@Override
    public void run() {
        SimpleExample ex = new SimpleExample();
        ex.setVisible(true);
    }
});

We create an instance of our code example and make it visible on the screen. The invokeLater() method places the application on the Swing Event Queue. It is used to ensure that all UI updates are concurrency-safe. In other words, it is to prevent GUI from hanging in certain situations.

Simple example
Figure: Simple example

Quit button

In our next example, we will have a button. When we click on the button, the application terminates.

package com.zetcode;

import java.awt.Container;
import java.awt.EventQueue;
import java.awt.event.ActionEvent;
import java.awt.event.ActionListener;
import javax.swing.GroupLayout;
import javax.swing.JButton;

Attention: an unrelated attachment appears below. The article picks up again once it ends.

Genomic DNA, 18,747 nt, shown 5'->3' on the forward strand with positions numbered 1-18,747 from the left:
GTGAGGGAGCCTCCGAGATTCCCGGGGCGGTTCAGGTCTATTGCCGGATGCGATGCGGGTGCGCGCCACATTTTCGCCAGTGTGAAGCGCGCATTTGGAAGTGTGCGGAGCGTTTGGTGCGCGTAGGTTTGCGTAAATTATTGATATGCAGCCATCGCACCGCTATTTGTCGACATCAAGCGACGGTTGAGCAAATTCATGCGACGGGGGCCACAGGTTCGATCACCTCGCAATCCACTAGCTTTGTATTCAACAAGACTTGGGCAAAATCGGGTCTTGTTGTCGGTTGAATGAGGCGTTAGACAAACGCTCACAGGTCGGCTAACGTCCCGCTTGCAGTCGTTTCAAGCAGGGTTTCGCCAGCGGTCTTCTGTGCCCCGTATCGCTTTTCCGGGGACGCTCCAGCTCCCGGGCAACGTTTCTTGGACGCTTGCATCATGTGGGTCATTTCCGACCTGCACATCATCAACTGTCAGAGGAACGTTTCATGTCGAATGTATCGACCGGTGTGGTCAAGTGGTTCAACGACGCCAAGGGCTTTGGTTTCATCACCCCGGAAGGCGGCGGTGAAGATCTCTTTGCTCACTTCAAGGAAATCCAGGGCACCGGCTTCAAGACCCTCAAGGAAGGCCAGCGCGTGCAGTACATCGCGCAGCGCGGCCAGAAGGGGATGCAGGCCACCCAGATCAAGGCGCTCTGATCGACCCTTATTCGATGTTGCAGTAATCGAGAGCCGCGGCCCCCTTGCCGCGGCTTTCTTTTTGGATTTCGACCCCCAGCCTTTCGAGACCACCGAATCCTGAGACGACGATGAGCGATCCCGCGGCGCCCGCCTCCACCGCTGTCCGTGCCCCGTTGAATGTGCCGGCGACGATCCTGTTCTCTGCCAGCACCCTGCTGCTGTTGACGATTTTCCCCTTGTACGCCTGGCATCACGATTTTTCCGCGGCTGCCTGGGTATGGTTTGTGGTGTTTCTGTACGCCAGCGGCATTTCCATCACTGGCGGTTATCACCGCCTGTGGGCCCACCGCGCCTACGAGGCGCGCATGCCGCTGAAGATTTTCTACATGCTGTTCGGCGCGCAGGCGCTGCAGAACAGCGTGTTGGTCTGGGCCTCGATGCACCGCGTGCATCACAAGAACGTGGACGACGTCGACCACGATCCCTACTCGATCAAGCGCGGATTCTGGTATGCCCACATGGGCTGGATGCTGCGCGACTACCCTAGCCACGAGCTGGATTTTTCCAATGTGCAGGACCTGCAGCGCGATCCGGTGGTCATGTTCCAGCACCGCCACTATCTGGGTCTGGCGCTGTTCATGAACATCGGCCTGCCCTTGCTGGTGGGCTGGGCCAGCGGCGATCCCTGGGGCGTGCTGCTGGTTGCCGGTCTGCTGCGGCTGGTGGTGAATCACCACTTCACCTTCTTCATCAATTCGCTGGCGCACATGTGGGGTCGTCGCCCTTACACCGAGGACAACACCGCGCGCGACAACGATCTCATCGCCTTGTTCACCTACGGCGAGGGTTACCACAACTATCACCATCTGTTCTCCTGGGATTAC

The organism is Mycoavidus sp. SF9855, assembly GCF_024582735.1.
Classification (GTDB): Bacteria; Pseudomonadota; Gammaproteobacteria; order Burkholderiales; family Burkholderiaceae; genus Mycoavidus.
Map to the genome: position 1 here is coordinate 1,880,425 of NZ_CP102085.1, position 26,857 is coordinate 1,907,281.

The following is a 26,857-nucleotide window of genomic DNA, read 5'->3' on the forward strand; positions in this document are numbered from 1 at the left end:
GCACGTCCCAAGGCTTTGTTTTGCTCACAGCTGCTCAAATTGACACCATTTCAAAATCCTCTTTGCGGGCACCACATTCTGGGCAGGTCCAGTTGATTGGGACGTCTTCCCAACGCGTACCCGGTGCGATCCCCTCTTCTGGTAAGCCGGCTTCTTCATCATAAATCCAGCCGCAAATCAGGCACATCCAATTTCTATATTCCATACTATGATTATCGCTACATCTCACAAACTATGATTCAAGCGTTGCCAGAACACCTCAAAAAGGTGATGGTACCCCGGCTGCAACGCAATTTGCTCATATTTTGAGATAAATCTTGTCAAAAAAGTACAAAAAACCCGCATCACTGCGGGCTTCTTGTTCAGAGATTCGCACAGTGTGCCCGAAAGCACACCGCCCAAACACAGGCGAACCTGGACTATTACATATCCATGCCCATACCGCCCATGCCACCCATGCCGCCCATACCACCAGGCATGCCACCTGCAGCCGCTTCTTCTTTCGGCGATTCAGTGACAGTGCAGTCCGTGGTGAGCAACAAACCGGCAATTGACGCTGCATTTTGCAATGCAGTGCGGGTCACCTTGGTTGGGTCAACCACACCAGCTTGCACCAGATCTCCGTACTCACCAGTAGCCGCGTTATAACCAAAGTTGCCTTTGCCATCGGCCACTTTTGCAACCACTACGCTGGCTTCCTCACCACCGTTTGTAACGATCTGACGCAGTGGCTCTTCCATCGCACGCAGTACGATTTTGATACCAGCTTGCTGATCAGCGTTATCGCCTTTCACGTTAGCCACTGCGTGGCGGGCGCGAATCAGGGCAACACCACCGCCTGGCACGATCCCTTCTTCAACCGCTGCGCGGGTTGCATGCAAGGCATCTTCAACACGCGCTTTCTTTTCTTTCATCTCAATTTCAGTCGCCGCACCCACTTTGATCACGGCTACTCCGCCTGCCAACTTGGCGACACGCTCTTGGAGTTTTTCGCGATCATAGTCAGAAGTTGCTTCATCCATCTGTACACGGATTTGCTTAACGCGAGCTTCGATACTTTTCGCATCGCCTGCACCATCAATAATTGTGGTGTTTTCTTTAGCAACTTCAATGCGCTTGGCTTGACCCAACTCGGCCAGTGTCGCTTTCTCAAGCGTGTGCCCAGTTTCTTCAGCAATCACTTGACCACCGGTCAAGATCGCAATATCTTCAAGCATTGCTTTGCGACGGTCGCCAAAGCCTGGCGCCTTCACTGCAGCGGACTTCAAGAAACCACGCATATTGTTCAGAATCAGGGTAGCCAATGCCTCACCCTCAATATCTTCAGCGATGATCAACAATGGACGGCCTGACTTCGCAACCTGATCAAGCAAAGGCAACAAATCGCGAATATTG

import javax.swing.JComponent;
import javax.swing.JFrame;

public class QuitButtonEx extends JFrame {

    public QuitButtonEx() {

        initUI();
    }

    private void initUI() {

        JButton quitButton = new JButton("Quit");

        quitButton.addActionListener(new ActionListener() {
            @Override
            public void actionPerformed(ActionEvent event) {
                System.exit(0);
            }
        });

        createLayout(quitButton);

        setTitle("Quit button");
        setSize(300, 200);
        setLocationRelativeTo(null);
        setDefaultCloseOperation(EXIT_ON_CLOSE);
    }

    private void createLayout(JComponent... arg) {

        Container pane = getContentPane();
        GroupLayout gl = new GroupLayout(pane);
        pane.setLayout(gl);

        gl.setAutoCreateContainerGaps(true);

        gl.setHorizontalGroup(gl.createSequentialGroup()
                .addComponent(arg[0])
        );

        gl.setVerticalGroup(gl.createSequentialGroup()
                .addComponent(arg[0])
        );
    }

    public static void main(String[] args) {

        EventQueue.invokeLater(new Runnable() {
        
            @Override
            public void run() {